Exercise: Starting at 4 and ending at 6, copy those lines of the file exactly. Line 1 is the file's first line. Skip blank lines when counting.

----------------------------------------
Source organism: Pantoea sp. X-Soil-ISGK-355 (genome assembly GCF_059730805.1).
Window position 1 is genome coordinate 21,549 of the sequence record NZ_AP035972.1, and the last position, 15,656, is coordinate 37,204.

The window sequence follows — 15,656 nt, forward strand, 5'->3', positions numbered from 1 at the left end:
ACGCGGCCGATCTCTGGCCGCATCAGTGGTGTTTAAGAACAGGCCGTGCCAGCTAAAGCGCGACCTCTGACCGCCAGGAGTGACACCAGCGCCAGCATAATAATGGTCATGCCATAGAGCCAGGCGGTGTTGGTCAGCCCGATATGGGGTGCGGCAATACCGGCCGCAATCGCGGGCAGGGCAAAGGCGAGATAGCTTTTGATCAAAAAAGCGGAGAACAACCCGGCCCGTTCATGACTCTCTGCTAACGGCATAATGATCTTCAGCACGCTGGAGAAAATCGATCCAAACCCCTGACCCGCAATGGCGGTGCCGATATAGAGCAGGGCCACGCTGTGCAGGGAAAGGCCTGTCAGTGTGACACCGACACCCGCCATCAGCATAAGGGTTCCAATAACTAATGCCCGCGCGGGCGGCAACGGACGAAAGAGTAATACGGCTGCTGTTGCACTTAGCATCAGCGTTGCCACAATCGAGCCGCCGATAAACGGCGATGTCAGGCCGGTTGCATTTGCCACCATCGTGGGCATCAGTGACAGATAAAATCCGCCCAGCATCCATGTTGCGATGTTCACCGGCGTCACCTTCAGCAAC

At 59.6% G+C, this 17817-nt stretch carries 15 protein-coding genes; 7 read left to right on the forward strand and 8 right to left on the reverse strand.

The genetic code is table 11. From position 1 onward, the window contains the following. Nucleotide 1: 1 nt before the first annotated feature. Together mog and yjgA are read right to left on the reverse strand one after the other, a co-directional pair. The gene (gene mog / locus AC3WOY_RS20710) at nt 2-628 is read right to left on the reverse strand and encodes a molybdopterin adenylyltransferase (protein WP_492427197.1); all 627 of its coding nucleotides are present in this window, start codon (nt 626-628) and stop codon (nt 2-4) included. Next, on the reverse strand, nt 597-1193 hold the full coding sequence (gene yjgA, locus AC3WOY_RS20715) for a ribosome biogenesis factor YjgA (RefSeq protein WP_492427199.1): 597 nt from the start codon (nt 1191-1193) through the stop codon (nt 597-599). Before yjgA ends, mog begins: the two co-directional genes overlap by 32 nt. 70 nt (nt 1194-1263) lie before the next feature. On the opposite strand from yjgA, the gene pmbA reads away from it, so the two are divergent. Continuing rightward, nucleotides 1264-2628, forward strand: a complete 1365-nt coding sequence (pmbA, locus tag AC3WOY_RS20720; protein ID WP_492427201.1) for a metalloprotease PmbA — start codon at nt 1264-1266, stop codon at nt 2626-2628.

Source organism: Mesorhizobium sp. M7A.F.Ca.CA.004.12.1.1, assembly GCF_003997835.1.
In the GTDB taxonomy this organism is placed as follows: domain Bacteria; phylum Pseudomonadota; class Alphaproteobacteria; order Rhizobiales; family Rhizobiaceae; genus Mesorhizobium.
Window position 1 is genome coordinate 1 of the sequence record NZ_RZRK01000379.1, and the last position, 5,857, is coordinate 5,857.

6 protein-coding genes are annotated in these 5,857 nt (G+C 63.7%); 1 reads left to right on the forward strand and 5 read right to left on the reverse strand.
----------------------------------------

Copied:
ACGCGGCCGATCTCTGGCCGCATCAGTGGTGTTTAAGAACAGGCCGTGCCAGCTAAAGCGCGACCTCTGACCGCCAGGAGTGACACCAGCGCCAGCATAATAATGGTCATGCCATAGAGCCAGGCGGTGTTGGTCAGCCCGATATGGGGTGCGGCAATACCGGCCGCAATCGCGGGCAGGGCAAAGGCGAGATAGCTTTTGATCAAAAAAGCGGAGAACAACCCGGCCCGTTCATGACTCTCTGCTAACGGCATAATGATCTTCAGCACGCTGGAGAAAATCGATCCAAACCCCTGACCCGCAATGGCGGTGCCGATATAGAGCAGGGCCACGCTGTGCAGGGAAAGGCCTGTCAGTGTGACACCGACACCCGCCATCAGCATAAGGGTTCCAATAACTAATGCCCGCGCGGGCGGCAACGGACGAAAGAGTAATACGGCTGCTGTTGCACTTAGCATCAGCGTTGCCACAATCGAGCCGCCGATAAACGGCGATGTCAGGCCGGTTGCATTTGCCACCATCGTGGGCATCAGTGACAGATAAAATCCGCCCAGCATCCATGTTGCGATGTTCACCGGCGTCACCTTCAGCAAC

At 59.6% G+C, this 17817-nt stretch carries 15 protein-coding genes; 7 read left to right on the forward strand and 8 right to left on the reverse strand.

The genetic code is table 11. From position 1 onward, the window contains the following. Nucleotide 1: 1 nt before the first annotated feature. Together mog and yjgA are read right to left on the reverse strand one after the other, a co-directional pair. The gene (gene mog / locus AC3WOY_RS20710) at nt 2-628 is read right to left on the reverse strand and encodes a molybdopterin adenylyltransferase (protein WP_492427197.1); all 627 of its coding nucleotides are present in this window, start codon (nt 626-628) and stop codon (nt 2-4) included. Next, on the reverse strand, nt 597-1193 hold the full coding sequence (gene yjgA, locus AC3WOY_RS20715) for a ribosome biogenesis factor YjgA (RefSeq protein WP_492427199.1): 597 nt from the start codon (nt 1191-1193) through the stop codon (nt 597-599). Before yjgA ends, mog begins: the two co-directional genes overlap by 32 nt. 70 nt (nt 1194-1263) lie before the next feature. On the opposite strand from yjgA, the gene pmbA reads away from it, so the two are divergent. Continuing rightward, nucleotides 1264-2628, forward strand: a complete 1365-nt coding sequence (pmbA, locus tag AC3WOY_RS20720; protein ID WP_492427201.1) for a metalloprotease PmbA — start codon at nt 1264-1266, stop codon at nt 2626-2628.